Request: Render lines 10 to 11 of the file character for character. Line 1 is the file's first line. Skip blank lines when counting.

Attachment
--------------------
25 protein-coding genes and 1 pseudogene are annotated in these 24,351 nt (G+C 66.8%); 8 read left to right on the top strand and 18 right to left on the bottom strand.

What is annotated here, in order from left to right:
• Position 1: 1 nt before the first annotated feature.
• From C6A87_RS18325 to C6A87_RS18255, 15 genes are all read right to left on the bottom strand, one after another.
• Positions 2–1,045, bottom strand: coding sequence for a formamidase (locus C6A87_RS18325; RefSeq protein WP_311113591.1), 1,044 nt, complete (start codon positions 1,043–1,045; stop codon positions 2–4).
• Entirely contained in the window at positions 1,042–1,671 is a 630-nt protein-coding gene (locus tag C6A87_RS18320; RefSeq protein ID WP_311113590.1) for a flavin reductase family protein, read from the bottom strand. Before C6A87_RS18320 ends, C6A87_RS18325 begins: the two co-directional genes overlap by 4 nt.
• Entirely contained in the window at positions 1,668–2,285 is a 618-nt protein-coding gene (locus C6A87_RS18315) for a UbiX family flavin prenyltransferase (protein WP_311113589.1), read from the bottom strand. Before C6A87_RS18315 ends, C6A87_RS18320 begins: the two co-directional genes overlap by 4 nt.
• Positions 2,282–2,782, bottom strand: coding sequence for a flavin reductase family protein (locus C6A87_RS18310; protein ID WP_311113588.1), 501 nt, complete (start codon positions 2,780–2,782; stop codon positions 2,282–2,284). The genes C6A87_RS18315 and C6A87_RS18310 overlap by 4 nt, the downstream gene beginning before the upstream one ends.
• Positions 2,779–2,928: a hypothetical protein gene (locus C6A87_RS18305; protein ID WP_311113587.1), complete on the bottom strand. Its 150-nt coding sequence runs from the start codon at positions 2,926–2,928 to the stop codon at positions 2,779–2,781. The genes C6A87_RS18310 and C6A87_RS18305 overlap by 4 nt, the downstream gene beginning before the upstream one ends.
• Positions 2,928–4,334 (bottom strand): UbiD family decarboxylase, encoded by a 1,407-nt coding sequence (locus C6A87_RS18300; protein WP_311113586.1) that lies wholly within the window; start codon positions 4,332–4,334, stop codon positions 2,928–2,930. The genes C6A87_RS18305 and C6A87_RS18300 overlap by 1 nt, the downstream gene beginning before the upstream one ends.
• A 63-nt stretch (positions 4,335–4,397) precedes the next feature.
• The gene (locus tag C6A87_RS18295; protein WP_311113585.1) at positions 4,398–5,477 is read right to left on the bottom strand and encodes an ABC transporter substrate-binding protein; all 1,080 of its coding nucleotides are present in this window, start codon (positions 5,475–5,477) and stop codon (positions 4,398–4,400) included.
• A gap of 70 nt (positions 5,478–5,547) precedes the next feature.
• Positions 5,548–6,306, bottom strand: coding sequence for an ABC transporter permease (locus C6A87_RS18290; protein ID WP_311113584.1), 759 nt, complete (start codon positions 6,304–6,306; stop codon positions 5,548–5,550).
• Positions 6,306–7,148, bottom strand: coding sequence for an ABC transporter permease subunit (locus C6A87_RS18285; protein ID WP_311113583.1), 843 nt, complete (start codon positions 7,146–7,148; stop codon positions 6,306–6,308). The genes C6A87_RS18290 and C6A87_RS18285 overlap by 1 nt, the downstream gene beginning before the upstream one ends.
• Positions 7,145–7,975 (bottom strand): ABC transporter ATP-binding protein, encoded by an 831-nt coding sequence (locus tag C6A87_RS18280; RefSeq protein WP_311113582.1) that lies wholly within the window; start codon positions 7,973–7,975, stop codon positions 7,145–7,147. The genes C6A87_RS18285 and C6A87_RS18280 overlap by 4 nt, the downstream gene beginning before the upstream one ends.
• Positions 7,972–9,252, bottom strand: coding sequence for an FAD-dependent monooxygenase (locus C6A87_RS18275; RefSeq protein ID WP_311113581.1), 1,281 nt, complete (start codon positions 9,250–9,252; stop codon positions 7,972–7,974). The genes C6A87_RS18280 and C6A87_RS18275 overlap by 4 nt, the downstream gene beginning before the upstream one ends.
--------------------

• Positions 2,928–4,334 (bottom strand): UbiD family decarboxylase, encoded by a 1,407-nt coding sequence (locus C6A87_RS18300; protein WP_311113586.1) that lies wholly within the window; start codon positions 4,332–4,334, stop codon positions 2,928–2,930. The genes C6A87_RS18305 and C6A87_RS18300 overlap by 1 nt, the downstream gene beginning before the upstream one ends.
• A 63-nt stretch (positions 4,335–4,397) precedes the next feature.